Tune my heart to sing thy grace.
In 1757 the Englishman Robert Robinson penned the words to a hymn that many of us grew up singing in church. Rich lyrics run throughout the hymn especially in the first and final lines. Let’s focus our attention on the prayer request from the opening of the hymn, Tune my heart to sing thy grace.
The writer and we as singers are asking the Lord, who is identified in the previous line as the fount or fountain or source of every blessing to come to us. But not only to come to us. The request is that when he arrives, he would tune our hearts to sing his grace. We don’t naturally sing his grace. We are wholly relying on him to give us voice.
But our prayerful singing is not with vocal chords alone. It must spring from our hearts. Good gospel singing wells from deep within us and is something which we cannot contain. It has be uttered.
Why Sing This Prayer
Why is it necessary to sing this prayer? It is because our hearts are naturally out of tune with the grace of God. If left to ourselves, we will sing about ourselves. Our natural bent is not to exalt God nor is it to look to him as the fountain of all blessing. We like to pride ourselves for our blessings. We like to declare that we are self made men and women. And we assert our independence and our ingenuity. In short, we worship ourselves.
The psalmist teaches us that we are to Come into his presence with singing (Psalm 100:2). As you are drawn near to God, you will desire more and more to sing of him.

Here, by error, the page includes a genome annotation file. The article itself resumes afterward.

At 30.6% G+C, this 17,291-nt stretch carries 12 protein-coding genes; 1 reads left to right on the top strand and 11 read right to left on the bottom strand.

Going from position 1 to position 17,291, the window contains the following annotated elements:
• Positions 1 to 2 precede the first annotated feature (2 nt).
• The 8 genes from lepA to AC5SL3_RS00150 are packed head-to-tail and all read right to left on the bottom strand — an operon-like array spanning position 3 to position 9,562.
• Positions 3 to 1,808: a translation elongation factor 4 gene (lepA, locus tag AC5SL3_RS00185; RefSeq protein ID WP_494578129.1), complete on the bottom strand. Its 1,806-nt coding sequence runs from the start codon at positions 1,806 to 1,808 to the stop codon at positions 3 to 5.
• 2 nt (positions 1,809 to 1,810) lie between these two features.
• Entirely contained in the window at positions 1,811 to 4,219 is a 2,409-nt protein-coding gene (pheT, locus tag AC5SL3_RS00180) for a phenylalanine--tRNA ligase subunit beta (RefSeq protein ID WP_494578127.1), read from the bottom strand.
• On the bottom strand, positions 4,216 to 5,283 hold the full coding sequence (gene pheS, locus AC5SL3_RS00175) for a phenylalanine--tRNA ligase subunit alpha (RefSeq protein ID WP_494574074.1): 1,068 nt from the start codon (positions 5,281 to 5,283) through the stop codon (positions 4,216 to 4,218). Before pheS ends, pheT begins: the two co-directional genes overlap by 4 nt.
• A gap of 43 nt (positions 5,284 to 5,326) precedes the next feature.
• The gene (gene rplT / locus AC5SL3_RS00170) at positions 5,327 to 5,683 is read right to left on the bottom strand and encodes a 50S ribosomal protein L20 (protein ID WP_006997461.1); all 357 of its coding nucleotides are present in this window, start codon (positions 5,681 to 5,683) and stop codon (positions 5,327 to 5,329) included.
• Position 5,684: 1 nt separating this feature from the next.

Robert Robinson went a little deeper in his lyrics. He prays that the Lord would tune his heart to sing thy grace. It is an understanding that we dare not nor will we ever enter into the presence of the Lord unless God’s grace has been poured out to us.
Robinson’s words also reflect a bit of his own testimony. He grew up fatherless and was running with a mischievous crowd. On one occasion he and his pals assaulted a gypsy woman. They demanded a free psychic reading while pouring booze down her throat. In response the woman pointed at him and predicted that he would live to see children and grandchildren.
This prediction caused him to think, I’ll have to change my way of living. I can’t keep on like I’m going now. His first change was to go and hear the mighty George Whitefield preach. Still not a changed man, he gathered his pals with the assurance that they would heckle the crowd while Whitefield spoke.
Whitefield took for his text Matthew 3:7:
But when he (John the Baptist) saw many of the Pharisees and Sadducees coming to his baptism, he said to them, “You brood of vipers! Who warned you to flee from the wrath to come?”
Robinson left that meeting in spiritual dread of the coming wrath of God. He lived that way for three years until the grace of God was granted to him at the age of 20.
Robinson went on to become first a Methodist and then a Baptist preacher in England. May we join him in singing and praying, Tune my heart to sing thy grace.